Platelet-neutrophil interactions as a target for prevention and treatment of transfusion-related acute lung injury
ABSTRACT Transfusion-related acute lung injury (TRALI) is a major cause of morbidity and mortality in transfused hosts and like other causes of acute lung injury, there is no effective pharmacologic treatment. The pathophysiology of TRALI is still being defined, but neutrophils have a major role in the pathogenesis of both human and experimental studies. Recently, MHC antibody-based experimental TRALI models have revealed that platelets sequester in the lung microvasculature and that platelet activation contributes to lung injury. Platelets, in general, have been increasingly implicated as major contributors to acute inflammation and injury in a variety of diseases. The role of platelets in TRALI may be through critical interactions with neutrophils and therapeutically this could present a target for pharmacologic intervention. Experimentally, aspirin pre-treatment of mice before TRALI is protective from acute lung injury and mortality. Other therapeutic interventions could include agents that uncouple neutrophils and platelets or prevent aggregation and activation, however targeting platelet activation in TRALI is complicated by the presence of bleeding as the indication for many transfusions. In conclusion, experimental studies are elucidating the role of platelets in acute lung injury and with this new understanding, clinical trials of anti-platelet agents should be considered.
- SourceAvailable from: Kiran Shekar[Show abstract] [Hide abstract]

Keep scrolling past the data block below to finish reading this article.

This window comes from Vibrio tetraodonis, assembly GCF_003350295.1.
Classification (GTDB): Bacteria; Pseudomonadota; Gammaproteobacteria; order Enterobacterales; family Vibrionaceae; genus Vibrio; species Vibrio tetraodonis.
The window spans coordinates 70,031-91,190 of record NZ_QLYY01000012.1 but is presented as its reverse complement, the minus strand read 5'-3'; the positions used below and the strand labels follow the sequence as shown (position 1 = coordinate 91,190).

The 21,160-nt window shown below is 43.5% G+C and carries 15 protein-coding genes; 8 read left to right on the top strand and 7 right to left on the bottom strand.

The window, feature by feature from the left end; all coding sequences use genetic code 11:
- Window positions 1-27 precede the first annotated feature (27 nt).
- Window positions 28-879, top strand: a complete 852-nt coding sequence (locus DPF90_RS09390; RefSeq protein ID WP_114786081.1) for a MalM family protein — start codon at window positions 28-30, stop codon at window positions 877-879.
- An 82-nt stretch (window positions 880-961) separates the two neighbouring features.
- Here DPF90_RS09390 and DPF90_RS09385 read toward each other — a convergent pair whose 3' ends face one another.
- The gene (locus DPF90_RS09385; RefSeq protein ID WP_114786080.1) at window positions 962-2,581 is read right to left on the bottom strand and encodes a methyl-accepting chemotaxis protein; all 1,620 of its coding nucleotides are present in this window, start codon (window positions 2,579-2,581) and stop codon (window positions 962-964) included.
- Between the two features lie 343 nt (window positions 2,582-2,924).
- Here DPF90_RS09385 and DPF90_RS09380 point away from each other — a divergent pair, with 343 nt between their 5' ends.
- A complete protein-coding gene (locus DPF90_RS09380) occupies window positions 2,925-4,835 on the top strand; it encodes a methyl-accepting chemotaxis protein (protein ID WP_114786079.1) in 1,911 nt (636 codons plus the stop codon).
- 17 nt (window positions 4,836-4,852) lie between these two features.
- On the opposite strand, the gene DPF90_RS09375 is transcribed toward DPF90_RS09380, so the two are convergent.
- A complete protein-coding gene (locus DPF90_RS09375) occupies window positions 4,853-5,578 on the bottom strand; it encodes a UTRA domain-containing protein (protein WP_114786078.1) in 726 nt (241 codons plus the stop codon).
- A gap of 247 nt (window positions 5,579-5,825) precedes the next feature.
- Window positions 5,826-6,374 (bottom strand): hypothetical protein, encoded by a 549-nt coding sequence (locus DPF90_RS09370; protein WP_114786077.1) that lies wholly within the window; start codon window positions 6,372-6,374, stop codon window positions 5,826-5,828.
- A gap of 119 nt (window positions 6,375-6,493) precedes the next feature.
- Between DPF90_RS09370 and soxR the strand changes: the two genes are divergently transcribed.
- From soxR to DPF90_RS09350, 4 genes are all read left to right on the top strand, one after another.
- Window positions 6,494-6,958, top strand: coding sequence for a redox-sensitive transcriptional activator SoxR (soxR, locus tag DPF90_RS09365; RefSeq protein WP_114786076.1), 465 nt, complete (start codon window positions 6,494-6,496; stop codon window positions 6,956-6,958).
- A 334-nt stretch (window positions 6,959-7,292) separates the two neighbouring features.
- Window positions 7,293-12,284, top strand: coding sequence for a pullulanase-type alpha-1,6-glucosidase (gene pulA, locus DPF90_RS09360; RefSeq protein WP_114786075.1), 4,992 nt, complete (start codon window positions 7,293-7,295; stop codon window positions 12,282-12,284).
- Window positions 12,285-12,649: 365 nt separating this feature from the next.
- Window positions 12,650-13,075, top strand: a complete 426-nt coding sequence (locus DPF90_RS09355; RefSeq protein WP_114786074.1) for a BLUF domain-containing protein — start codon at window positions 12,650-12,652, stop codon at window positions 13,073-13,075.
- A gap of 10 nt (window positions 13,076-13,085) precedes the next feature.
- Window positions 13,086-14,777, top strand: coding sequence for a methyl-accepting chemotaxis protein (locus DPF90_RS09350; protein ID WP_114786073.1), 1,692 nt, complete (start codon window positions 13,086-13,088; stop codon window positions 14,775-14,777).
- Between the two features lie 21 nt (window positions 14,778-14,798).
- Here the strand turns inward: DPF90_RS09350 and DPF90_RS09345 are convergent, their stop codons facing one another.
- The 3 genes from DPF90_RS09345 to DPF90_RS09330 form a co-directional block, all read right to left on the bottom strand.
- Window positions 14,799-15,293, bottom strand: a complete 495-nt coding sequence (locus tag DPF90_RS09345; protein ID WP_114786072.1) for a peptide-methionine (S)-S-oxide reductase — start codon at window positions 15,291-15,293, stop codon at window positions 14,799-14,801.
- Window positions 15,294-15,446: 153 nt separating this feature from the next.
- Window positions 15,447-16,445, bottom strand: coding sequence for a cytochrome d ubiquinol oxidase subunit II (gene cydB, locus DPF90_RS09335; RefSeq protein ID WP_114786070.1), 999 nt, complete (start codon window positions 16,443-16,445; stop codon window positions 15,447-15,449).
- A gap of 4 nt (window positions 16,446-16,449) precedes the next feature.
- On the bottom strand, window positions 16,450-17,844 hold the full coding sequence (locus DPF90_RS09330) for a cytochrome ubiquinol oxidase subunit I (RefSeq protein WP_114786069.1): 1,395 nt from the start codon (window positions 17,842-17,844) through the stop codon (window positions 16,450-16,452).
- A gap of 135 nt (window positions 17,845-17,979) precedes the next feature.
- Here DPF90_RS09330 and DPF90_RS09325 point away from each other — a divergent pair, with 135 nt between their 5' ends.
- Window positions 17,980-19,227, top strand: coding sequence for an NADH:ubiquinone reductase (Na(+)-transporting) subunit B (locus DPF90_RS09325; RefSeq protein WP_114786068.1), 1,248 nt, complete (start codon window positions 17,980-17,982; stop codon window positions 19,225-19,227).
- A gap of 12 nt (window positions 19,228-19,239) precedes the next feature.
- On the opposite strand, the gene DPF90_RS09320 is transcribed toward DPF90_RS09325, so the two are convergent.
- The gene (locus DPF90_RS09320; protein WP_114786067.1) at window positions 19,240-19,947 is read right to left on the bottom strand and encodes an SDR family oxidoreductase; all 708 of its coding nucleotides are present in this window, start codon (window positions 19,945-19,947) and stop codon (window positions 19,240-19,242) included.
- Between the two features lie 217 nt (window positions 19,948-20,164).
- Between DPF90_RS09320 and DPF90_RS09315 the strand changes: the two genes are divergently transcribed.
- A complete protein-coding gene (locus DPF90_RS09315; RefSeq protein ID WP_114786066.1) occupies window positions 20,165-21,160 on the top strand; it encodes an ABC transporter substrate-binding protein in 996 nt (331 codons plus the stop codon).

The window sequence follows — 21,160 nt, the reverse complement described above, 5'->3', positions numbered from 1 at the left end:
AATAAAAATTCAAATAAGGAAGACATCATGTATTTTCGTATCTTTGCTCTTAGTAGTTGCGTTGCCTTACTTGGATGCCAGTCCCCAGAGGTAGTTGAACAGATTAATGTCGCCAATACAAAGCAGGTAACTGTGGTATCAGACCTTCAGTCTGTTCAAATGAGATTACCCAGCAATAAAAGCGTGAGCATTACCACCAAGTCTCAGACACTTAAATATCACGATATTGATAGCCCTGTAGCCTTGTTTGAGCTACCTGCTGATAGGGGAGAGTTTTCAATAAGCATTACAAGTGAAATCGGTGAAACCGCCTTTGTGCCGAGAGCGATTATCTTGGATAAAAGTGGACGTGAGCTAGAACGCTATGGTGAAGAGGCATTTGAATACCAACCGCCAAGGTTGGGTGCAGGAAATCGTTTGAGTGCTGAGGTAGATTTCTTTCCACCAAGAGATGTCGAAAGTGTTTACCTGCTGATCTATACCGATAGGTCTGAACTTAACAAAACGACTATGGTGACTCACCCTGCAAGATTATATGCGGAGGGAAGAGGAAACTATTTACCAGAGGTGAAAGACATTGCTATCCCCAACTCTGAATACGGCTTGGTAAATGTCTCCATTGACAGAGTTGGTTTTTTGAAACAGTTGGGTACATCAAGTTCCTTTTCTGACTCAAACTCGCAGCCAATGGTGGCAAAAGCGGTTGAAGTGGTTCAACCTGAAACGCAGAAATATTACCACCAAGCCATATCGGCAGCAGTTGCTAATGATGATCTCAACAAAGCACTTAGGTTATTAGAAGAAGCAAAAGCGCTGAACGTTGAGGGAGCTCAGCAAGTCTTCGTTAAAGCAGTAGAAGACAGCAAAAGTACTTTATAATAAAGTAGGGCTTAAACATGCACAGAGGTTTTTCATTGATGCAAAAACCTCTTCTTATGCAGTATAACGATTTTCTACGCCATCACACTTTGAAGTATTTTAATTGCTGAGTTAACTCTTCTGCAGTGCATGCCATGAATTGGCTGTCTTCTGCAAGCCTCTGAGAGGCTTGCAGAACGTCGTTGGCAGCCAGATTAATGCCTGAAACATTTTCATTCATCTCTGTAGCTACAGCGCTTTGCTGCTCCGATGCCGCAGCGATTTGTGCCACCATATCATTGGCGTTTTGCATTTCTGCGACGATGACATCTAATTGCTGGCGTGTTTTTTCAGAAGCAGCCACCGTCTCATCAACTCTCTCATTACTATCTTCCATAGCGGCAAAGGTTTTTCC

ABSTRACT: Extracorporeal membrane oxygenation (ECMO) facilitates organ support in patients with refractory cardiorespiratory failure whilst disease-modifying treatments can be administered. Improvements to the ECMO process have resulted in its increased utilisation. However, iatrogenic injuries remain, with bleeding and thrombosis the most significant concerns. Many factors contribute to the formation of thrombi, with the hyperoxaemia experienced during ECMO a potential contributor. Outside of ECMO, emerging evidence associates hyperoxaemia with increased mortality. Currently, no universal definition of hyperoxaemia exists, a gap in clinical standards that may impact patient outcomes. Hyperoxaemia has the potential to induce platelet activation, aggregation and, subsequently, thrombosis through markedly increasing the production of reactive oxygen species. There are minimal data in the current literature that explore the relationship between ECMO-induced hyperoxaemia and the production of reactive oxygen species - a putative link towards pathology. Furthermore, there is limited research directly linking hyperoxaemia and platelet activation. These are areas that warrant investigation as definitive data regarding the nascence of these pathological processes may delineate and define the relative risk of supranormal oxygen tension. These data could then assist in defining optimal oxygenation practice, reducing the risks associated with extracorporeal support.Perfusion 01/2013; 28(3). DOI:10.1177/0267659112473172 · 1.08 Impact Factor